22 March to 9 June 2013
Advance purchase is recommended
<exchanging gazes> 5: Interior Scenes. Women and Daily Life.
New Display of the Collections
From 26 February to 10 June 2013
Piet Mondrian’s name is linked to the Dutch Neo-Plasticist group associated with the periodical De Stijl. His conception that art should be represented through the straight line and pure colours as a symbol of the expression of the cosmic order made him one of the major advocates of abstraction and one of the most admired and influential artists of the twentieth century. Mondrian trained as a compulsory education drawing teacher and in 1892 enrolled at the Rijksakademie van Beeldende Kunsten in Amsterdam, where he began to mix with the art groups of the day. His first works were serene landscapes painted in delicate shades of grey, mauve and dark green, and in 1908, influenced by the painter Jan Toorop, he began to experiment with brighter colours
In. 1912 Mondrian moved to Paris, where he met Fernand Léger and Georges Braque, among others. His spell in the French capital prompted him to adopt the Cubist style, from which he gradually turned towards abstraction. The outbreak of the First World War forced him to remain in the Netherlands, where he met Bart van der Leck and Theo van Doesburg. In 1917, along with the two painters and a group of young architects and artists, he founded the De Stijl magazine, which until 1924 provided him with a vehicle for disseminating Neo-Plasticism, an art that sought to represent the absolute truths of the universe. From this point onwards Mondrian’s painting was expressed solely through planes of primary colours and straight lines. When Van Doesburg introduced the diagonal into his compositions in 1925, Mondrian left the group for good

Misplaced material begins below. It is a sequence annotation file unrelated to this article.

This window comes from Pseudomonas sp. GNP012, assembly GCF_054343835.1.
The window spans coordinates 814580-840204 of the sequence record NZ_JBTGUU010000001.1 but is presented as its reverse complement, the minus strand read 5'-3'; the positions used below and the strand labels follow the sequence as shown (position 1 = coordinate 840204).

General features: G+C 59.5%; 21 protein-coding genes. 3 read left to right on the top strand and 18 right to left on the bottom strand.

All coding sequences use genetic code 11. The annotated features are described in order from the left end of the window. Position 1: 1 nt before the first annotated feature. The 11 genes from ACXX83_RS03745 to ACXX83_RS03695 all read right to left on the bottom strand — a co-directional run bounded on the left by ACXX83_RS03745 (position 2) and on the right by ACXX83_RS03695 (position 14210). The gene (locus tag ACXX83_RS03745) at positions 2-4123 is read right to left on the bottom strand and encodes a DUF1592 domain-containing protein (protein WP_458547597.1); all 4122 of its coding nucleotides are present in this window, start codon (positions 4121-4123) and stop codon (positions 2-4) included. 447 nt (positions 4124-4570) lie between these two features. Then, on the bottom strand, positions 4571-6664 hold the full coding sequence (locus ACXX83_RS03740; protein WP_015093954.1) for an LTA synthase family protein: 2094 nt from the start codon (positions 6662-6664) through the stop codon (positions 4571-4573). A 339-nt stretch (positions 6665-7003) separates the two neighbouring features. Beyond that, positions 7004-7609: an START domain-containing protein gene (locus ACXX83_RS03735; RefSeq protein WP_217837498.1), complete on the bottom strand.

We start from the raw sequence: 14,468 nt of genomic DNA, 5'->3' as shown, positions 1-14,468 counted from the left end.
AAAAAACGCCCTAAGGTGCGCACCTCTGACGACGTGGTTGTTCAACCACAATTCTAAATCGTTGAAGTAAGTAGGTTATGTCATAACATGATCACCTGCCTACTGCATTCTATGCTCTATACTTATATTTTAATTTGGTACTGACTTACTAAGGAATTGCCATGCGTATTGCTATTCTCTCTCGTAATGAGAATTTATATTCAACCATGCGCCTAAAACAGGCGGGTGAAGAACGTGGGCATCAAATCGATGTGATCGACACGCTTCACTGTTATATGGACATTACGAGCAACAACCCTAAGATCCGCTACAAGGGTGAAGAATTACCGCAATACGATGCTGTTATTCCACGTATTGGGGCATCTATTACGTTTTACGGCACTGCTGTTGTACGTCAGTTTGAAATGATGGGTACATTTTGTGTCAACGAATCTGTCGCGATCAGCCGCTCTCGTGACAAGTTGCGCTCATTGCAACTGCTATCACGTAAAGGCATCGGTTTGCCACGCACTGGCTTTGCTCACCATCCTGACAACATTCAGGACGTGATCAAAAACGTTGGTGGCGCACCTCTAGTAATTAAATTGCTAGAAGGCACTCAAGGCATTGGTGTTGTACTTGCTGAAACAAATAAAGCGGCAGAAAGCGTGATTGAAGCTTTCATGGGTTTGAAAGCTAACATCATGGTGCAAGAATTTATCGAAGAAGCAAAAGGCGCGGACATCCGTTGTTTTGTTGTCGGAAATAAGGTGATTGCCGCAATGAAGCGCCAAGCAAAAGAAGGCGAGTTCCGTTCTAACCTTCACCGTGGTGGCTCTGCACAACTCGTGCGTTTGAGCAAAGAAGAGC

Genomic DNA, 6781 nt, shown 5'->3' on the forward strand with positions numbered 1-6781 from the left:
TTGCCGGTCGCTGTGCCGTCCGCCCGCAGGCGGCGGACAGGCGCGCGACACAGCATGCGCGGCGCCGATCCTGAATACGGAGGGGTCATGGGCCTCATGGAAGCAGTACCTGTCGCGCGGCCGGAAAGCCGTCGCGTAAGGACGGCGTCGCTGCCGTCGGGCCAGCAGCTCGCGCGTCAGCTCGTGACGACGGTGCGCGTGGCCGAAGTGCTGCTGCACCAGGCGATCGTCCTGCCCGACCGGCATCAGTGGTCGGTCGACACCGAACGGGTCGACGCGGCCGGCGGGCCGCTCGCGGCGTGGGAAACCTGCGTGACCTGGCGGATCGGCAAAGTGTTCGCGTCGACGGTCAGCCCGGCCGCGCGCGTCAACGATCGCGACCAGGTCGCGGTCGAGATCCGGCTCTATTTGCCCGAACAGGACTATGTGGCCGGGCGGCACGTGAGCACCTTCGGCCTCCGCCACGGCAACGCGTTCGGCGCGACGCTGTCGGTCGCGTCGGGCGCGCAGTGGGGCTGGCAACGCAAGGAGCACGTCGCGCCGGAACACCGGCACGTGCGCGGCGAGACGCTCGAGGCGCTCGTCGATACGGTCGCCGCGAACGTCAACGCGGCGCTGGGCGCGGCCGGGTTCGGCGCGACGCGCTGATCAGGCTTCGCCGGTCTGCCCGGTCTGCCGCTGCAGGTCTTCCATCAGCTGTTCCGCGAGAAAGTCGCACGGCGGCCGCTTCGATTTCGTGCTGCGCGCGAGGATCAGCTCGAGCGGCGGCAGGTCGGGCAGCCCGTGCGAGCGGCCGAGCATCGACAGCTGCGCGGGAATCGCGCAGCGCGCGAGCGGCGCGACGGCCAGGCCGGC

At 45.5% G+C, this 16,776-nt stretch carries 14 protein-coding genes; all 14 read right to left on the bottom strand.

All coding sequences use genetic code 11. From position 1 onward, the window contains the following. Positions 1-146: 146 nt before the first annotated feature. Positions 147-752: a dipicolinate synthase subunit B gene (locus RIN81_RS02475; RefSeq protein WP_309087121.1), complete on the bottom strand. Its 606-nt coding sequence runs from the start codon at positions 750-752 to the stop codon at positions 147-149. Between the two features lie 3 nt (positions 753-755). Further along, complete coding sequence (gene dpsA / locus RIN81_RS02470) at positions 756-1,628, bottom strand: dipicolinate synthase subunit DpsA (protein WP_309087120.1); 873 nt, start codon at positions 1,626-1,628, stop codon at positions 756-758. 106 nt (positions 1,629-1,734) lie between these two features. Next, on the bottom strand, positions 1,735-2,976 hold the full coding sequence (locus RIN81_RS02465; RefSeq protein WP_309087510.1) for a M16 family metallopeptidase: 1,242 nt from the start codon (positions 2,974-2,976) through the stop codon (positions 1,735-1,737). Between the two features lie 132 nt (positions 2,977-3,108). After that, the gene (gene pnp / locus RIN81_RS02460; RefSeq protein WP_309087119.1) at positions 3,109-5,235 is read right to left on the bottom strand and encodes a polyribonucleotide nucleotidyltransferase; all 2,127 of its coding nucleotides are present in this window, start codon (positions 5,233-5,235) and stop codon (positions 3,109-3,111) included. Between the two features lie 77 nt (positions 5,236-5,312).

Mondrian. later collaborated with the Cercle et Carré group established by Michel Seuphor in 1929 and joined August Herbin’s group Abstraction-Création in 1931. In 1938 he emigrated to London and in the autumn of 1940, after the air raids on the city and the German occupation of Paris, he decided to take up the American painter Harry Holtzman’s offer to go to New York. In America his style lost its previous rigidity, influenced by the intrinsic movement of the seething metropolis, its skyscrapers and jazz, and acquired a greater freedom and a livelier rhythm.